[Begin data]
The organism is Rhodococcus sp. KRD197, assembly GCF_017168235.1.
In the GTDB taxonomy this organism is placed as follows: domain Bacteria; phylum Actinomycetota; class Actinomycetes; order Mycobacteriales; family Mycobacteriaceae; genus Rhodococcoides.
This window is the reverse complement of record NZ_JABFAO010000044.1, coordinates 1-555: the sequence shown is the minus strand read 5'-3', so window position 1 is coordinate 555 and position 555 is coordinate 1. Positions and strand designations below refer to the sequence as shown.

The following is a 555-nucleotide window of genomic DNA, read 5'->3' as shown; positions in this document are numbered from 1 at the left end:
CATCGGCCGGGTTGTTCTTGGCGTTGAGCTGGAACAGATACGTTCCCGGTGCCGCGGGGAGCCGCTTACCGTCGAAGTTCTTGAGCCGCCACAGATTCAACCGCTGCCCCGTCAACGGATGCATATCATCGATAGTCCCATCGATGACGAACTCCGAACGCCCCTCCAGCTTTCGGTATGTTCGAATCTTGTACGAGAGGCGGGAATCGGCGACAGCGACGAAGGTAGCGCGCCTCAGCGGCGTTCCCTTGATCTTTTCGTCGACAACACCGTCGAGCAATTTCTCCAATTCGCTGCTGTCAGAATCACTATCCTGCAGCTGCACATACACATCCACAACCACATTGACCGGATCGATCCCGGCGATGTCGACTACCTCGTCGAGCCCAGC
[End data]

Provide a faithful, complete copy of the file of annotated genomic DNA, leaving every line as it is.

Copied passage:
The organism is Rhodococcus sp. KRD197, assembly GCF_017168235.1.
In the GTDB taxonomy this organism is placed as follows: domain Bacteria; phylum Actinomycetota; class Actinomycetes; order Mycobacteriales; family Mycobacteriaceae; genus Rhodococcoides.
This window is the reverse complement of record NZ_JABFAO010000044.1, coordinates 1-555: the sequence shown is the minus strand read 5'-3', so window position 1 is coordinate 555 and position 555 is coordinate 1. Positions and strand designations below refer to the sequence as shown.

The following is a 555-nucleotide window of genomic DNA, read 5'->3' as shown; positions in this document are numbered from 1 at the left end:
CATCGGCCGGGTTGTTCTTGGCGTTGAGCTGGAACAGATACGTTCCCGGTGCCGCGGGGAGCCGCTTACCGTCGAAGTTCTTGAGCCGCCACAGATTCAACCGCTGCCCCGTCAACGGATGCATATCATCGATAGTCCCATCGATGACGAACTCCGAACGCCCCTCCAGCTTTCGGTATGTTCGAATCTTGTACGAGAGGCGGGAATCGGCGACAGCGACGAAGGTAGCGCGCCTCAGCGGCGTTCCCTTGATCTTTTCGTCGACAACACCGTCGAGCAATTTCTCCAATTCGCTGCTGTCAGAATCACTATCCTGCAGCTGCACATACACATCCACAACCACATTGACCGGATCGATCCCGGCGATGTCGACTACCTCGTCGAGCCCAGC